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Summer 2009 Newsletter Digestion Techniques for Difficult Sample Matrices

When laboratories speak with clients regarding trace metals analysis, they usually ask what detection limit is required. Some labs may emphasize their instrument capabilities or address how they deal with spectral interferences caused by other metals in the sample. The question usually not asked is, "What is the sample matrix?" More simply stated, "What is the sample composition?" This is very important information for the analyst who will be digesting the sample, as the digestion technique used is crucial to the project's success.

If the sample is not digested properly, essential information may be lost. A digestion technique that is too mild will not completely destroy the matrix, and analytes of interest may not make it into solution, resulting in low values. Likewise, a technique that is too aggressive will destroy the matrix, but may also destroy the analytes of interest. This is especially true with lighter metals such as tin or antimony. Many of the samples we deal with at Chemir are complex and require multiple digestion steps, often utilizing customized techniques.

The most common digestion techniques involve the use of acids, either singly or in combination. These are usually fairly simple, yet effective techniques. Experience combined with research will generally give a strong indication of which acid(s) can be used successfully on a given matrix. Difficulties often arise when the acid(s) will digest the matrix but adversely react with the elements of interest or vice versa. Additionally, safety considerations must be taken into account prior to the use of specific acids. For example, some acids such as perchloric are excellent for digesting certain matrices, but have been known to react violently and even explode. Perchloric acid also requires special hoods in order to use it safely, and the use of incorrect equipment can lead to a laboratory explosion. Hydrofluoric acid is another dangerous acid that most of us are acquainted with. It is well known that this acid is very effective for the digestion of silicon containing compounds, but it is extremely dangerous to the analyst since it will leach the calcium from cells and bones if spilled.

Ashing is another technique frequently utilized for digestion. This involves burning away the sample matrix, leaving only ash. The ash is often dissolved in an acid solution and then the liquid is analyzed. This can be an effective technique, but care must be taken so that the sample is not ashed at too high a temperature. If this happens, some of the lighter elements can be destroyed, yielding poor results. Another difficulty is that some matrices are not amenable to ashing and may not completely burn away. In this case, the acids may not completely dissolve the remains and some of the elements of interest may not be dissolved into the acid solution. Best results are obtained by a skilled analyst using a calibrated muffle furnace. Once again, experience and research are key to the success of the technique.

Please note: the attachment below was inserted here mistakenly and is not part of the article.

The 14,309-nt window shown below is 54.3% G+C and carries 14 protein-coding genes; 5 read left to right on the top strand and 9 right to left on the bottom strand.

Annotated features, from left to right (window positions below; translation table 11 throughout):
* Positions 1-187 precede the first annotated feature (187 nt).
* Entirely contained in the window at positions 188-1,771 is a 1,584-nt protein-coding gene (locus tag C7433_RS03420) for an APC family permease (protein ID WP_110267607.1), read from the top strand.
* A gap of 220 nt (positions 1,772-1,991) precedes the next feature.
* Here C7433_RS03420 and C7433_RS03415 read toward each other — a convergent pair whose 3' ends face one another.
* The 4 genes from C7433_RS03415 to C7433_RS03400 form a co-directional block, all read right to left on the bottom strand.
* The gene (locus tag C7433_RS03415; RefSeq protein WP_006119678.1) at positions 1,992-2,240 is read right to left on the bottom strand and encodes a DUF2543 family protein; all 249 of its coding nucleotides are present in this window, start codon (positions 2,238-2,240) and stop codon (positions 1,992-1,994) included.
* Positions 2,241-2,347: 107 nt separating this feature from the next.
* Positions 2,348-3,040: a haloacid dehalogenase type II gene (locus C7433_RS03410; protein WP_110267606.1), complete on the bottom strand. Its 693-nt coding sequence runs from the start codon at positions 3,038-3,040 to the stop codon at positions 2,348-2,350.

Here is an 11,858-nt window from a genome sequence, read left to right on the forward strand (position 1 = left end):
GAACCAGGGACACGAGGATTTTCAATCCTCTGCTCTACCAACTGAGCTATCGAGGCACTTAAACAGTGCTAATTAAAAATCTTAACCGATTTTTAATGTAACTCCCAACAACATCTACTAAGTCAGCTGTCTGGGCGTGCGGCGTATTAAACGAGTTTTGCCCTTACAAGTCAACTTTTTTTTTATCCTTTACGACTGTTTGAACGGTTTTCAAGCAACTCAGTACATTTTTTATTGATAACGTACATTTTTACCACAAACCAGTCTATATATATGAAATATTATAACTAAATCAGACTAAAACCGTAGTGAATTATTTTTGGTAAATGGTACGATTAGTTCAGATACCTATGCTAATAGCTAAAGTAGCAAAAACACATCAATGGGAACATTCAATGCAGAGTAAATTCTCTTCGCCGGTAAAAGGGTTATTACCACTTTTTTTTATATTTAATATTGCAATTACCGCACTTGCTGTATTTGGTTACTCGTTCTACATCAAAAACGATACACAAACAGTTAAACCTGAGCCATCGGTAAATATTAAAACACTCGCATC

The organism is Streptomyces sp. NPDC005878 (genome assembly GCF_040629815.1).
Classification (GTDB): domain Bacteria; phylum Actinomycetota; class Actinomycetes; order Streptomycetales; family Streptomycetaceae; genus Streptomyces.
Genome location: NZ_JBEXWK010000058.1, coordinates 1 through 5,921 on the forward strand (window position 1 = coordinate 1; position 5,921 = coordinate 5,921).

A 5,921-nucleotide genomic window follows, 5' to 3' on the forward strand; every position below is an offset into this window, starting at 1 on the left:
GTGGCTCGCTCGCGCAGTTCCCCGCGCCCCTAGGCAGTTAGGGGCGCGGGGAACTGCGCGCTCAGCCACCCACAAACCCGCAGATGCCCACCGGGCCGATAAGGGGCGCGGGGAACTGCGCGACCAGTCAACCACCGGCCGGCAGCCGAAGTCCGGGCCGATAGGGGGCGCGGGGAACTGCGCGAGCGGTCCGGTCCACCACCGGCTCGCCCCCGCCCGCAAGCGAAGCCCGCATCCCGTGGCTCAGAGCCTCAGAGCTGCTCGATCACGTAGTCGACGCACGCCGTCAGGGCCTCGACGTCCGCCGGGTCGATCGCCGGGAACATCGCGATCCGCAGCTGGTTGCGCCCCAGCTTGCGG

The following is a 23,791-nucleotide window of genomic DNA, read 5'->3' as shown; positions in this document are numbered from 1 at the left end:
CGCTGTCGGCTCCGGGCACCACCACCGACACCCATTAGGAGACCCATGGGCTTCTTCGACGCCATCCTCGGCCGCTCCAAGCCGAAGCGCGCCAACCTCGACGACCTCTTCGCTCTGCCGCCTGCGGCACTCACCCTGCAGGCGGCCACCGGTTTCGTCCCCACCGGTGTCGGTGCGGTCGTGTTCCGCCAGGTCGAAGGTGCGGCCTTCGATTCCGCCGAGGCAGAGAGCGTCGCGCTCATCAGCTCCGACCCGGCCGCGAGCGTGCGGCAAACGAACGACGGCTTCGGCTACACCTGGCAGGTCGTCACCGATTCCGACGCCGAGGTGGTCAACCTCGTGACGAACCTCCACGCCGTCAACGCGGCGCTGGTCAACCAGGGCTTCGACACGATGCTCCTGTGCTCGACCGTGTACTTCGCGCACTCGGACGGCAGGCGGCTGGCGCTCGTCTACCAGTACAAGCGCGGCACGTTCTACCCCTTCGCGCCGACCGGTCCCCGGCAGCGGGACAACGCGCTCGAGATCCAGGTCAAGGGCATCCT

Fusion of the sample is another technique used for difficult matrices. Although there are difficulties associated with these procedures, fusions often work well in cases where other techniques fail. This technique requires knowledge of which chemical compounds to use in which situations, the proper amounts of sample and fuseate to mix, the proper temperature, and the correct fusion vessel to use. A calibrated muffle furnace is essential because incorrect temperatures are likely to cause the method to fail. Many labs do not perform fusions since the technique is very labor intensive and can be quite costly. Many fusion methods require platinum crucibles that have a high initial cost and can be destroyed easily.

In many cases, samples cannot be digested with any single technique and will require a combination of two or more. As an example, one recent case involved the analysis of several elements contained in a ceramic coating. After a great deal of research, several unsuccessful attempts and one destroyed platinum crucible, a digestion sequence was determined. The final method involved twelve separate steps, six different acids and a fusion technique. Although difficult, the method yielded repeatable results and a satisfied client.

Knowing what the sample matrix is comprised of and what elements are required is essential. If a sample digestion is performed incorrectly, it could lead to the matrix not being dissolved or the elements of interest being lost. Chemir's approach is to ask the right questions before beginning, then developing a plan of the digestion techniques and their respective orders. The end result is reliable and accurate answers to issues involving trace metals analysis and identification.